Attorneys for Derek Chauvin, the former officer whose knee remained on George Floyd’s neck until Mr. Floyd was dead, asked the court to dismiss all charges against him because “there is no probable cause” to support the accusations, according to CNN.
The other ex-officers have also filed motions to dismiss. This comes after the body camera footage of Mr. Floyd’s murder was released, showing the act and eyewitnesses begging the police to check Mr. Floyd for a pulse. No probable cause? The alleged murder is on video.
On the other side of the matter, the prosecution has indicated that it will seek upward sentencing departures for all officers involved. This, they say, is because the nature of George Floyd’s killing is heinous enough to warrant increased punishment. According to the prosecution, Mr. Floyd was treated “with particular cruelty.”
The judge has not ruled on any motions to dismiss.
August 28, 2020: Attorney Ben Crump Remarks on Jacob Blake’s Treatment
Last Friday, attorney Ben Crump gave an official statement on the treatment of Jacob Blake. The Kenosha, WI man was shot seven times in the back in front of his children. He was then hospitalized and pronounced paralyzed (whether this is permanent or temporary paralysis is yet to be seen). Despite his paralysis, Mr. Blake was handcuffed to the hospital bed by his arms and legs.
Allegedly, the handcuffing was due to outstanding warrants for Mr. Blake’s arrest. However, the warrants have been vacated.
Attorney Ben Crump addressed reporters. “Fortunately, a man who is paralyzed and fighting for his life after being shot seven times in the back, will no longer have to deal with the pain of having his ankles and wrist shackled and the traumatic stress of being under armed guard.”
September 8, 2020: Ex-Officers File Motion to Separate Trials
In late August, the prosecution in the George Floyd murder case filed a motion to combine the trials of all four officers involved in killing Mr. Floyd. As of Sept. 8, all four ex-officers and their defense attorneys have officially opposed their trials’ joinder.
Fox 9 reports that attorneys for Thomas Lane argued that if the cases were joined, he would not receive a fair trial and that the jury would be inherently prejudiced against him. This, his attorney stated, is because the ex-officers have different and competing defense strategies, and “all officers have a different version of what happened and officers place blame on one another.”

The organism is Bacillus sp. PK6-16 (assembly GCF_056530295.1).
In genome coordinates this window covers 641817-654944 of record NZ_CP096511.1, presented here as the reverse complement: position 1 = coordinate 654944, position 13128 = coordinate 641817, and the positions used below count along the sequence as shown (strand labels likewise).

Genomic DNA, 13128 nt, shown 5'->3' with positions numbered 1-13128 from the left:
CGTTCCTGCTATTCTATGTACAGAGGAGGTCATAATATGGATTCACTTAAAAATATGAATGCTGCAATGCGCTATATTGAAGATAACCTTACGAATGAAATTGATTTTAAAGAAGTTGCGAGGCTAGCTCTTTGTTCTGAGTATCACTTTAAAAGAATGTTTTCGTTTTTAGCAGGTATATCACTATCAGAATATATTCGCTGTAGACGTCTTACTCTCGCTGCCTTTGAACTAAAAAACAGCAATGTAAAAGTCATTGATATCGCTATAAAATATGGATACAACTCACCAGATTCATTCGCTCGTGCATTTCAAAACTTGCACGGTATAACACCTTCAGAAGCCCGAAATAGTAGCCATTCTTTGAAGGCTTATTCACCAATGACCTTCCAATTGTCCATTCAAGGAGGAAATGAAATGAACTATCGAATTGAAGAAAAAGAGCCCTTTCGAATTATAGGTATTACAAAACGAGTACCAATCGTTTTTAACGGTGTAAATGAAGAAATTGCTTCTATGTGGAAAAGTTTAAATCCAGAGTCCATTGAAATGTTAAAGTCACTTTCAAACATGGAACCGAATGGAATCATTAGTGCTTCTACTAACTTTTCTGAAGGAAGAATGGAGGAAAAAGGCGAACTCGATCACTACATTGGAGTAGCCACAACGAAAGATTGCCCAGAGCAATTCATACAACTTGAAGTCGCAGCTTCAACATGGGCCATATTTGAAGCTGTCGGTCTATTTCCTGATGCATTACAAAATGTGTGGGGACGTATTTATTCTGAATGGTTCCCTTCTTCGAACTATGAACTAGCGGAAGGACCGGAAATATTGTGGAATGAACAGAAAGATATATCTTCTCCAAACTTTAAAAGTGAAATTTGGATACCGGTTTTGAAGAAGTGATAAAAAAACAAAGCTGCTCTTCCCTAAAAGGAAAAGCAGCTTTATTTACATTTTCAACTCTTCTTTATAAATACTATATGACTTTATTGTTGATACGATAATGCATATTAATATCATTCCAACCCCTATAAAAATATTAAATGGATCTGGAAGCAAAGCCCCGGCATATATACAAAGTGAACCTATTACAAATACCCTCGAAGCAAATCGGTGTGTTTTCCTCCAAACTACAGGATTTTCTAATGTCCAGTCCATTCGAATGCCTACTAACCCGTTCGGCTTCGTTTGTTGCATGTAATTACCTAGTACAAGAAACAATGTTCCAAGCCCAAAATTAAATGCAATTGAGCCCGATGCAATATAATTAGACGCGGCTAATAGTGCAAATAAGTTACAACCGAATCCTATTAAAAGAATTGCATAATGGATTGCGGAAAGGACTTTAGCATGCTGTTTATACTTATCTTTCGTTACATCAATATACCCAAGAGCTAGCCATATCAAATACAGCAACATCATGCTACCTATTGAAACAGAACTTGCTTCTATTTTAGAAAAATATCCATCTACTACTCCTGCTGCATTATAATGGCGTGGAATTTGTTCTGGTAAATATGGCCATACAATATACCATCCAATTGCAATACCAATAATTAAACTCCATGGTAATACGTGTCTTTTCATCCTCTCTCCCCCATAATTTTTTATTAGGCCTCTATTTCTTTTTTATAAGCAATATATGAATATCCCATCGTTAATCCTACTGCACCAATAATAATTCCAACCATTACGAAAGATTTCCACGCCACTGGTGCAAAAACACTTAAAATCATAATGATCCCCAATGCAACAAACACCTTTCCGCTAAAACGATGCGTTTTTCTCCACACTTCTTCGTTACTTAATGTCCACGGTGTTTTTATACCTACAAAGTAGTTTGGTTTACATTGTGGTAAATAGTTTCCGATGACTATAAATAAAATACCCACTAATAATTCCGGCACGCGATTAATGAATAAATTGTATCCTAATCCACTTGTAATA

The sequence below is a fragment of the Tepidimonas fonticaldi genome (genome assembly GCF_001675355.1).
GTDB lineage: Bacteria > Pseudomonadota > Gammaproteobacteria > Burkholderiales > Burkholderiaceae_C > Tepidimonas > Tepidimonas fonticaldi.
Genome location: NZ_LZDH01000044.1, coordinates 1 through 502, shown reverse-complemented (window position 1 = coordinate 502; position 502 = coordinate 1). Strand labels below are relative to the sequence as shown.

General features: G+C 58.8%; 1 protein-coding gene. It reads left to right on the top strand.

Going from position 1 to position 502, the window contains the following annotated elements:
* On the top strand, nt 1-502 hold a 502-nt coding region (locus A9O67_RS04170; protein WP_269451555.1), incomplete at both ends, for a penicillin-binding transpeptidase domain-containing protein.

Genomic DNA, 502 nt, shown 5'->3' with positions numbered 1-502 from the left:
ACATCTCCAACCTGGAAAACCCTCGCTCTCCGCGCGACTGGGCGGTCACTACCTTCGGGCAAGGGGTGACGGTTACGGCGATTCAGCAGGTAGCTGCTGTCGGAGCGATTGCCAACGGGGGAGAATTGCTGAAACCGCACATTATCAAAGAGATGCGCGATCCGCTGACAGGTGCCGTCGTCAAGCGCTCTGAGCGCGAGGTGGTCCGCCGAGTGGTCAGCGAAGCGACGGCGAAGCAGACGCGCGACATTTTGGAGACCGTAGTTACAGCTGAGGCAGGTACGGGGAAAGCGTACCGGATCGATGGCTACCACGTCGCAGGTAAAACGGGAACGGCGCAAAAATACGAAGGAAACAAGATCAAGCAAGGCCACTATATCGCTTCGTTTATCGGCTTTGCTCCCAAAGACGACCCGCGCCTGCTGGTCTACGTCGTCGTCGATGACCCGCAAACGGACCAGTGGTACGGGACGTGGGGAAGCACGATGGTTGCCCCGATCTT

Echoing this sentiment, the attorney for J. Alexander Keung stated that “just because all four of the individuals charged in this case are police officers does not mean that the officers were acting in concert.” However, the body camera footage seems to suggest that the accused all arrived at the scene together, as part of the same police department.
They treated George Floyd’s reticence to follow Lane’s commands as an affront to their collective authority and took orders from the senior officer on the scene, Derek Chauvin. It may seem odd to some Americans that the officers who allegedly acted in concert to end a man’s life declined to be tried together for those actions.
The State argued that the cases ought to be tried together for several reasons — the foremost reason is to ensure a speedy trial. Having the cases separated when they all relate to the same incident would place an undue burden on prosecutors, state prosecutors said.
Additionally, and perhaps more crucially, having separate trials may represent real psychological and emotional harm for the family and friends of George Floyd. According to the State, conjoined proceedings will protect the survivors from enduring the reopening of emotional wounds again and again.